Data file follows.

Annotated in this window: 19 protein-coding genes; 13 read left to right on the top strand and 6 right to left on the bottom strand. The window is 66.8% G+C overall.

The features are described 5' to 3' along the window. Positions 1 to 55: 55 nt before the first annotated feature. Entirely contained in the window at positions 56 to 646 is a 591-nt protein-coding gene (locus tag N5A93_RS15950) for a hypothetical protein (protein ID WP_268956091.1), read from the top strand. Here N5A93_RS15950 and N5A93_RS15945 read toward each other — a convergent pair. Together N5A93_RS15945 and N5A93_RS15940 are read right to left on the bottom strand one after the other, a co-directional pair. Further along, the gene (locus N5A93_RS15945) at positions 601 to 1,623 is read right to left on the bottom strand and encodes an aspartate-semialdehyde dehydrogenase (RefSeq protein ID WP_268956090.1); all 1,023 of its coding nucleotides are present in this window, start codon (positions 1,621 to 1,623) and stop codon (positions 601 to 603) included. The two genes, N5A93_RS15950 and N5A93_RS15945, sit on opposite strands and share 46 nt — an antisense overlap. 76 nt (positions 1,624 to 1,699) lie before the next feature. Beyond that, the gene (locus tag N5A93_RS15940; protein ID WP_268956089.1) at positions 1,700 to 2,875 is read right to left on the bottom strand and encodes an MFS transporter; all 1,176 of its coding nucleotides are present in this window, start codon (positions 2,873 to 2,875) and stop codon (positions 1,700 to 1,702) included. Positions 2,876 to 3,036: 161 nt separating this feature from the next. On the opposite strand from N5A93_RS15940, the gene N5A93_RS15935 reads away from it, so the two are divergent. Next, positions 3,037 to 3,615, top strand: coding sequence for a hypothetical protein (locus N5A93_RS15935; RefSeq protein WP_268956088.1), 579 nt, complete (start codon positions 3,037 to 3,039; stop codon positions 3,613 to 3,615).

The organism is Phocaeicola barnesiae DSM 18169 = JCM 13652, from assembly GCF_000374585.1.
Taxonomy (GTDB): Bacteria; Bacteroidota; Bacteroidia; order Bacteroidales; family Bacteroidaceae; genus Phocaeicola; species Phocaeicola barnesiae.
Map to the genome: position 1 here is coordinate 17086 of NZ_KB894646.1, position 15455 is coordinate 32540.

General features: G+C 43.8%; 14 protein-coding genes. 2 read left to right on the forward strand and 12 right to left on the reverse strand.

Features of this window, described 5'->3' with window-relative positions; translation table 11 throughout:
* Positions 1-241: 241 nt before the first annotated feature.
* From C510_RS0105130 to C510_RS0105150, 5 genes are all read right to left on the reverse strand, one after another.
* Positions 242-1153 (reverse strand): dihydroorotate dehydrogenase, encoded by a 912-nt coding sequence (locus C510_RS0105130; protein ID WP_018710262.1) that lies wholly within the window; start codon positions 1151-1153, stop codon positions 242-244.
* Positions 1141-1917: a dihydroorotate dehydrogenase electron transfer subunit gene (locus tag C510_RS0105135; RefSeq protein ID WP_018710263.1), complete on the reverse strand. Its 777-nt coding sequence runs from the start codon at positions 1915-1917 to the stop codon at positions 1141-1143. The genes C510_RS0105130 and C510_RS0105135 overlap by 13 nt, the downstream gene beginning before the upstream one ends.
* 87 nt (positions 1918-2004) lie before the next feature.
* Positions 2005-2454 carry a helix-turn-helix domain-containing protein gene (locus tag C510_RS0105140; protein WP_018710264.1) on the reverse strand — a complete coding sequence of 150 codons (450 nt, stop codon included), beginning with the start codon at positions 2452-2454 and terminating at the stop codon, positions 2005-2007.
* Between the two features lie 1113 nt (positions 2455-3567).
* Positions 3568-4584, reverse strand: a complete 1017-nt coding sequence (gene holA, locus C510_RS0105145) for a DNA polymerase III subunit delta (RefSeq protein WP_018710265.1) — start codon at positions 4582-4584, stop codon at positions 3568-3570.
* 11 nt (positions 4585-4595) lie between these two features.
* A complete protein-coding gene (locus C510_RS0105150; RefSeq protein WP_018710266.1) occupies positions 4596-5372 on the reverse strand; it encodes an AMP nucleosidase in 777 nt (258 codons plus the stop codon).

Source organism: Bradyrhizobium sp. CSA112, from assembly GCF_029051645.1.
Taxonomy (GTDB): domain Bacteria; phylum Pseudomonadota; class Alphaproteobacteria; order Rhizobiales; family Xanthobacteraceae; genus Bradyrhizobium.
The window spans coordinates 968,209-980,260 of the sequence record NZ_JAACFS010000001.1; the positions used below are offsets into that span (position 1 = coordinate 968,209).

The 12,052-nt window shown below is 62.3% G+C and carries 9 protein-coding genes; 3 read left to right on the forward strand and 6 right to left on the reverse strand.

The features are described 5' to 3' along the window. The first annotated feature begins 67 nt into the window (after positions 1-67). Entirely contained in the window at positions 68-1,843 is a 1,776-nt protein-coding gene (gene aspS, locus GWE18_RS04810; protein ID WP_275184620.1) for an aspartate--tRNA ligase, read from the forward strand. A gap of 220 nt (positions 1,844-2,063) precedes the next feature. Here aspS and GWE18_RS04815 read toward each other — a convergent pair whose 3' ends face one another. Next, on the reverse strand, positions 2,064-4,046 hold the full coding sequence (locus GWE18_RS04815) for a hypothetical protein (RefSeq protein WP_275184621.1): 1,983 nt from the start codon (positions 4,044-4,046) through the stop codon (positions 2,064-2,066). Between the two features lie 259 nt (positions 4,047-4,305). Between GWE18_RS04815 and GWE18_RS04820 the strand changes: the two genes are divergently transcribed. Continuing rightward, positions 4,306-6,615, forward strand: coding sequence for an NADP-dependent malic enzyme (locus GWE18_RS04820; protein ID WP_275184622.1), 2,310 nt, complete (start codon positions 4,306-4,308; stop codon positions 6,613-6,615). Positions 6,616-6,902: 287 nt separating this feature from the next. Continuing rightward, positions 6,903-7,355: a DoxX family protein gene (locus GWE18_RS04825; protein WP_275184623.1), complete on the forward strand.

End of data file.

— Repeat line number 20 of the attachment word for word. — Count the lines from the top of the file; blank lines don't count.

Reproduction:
The window spans coordinates 968,209-980,260 of the sequence record NZ_JAACFS010000001.1; the positions used below are offsets into that span (position 1 = coordinate 968,209).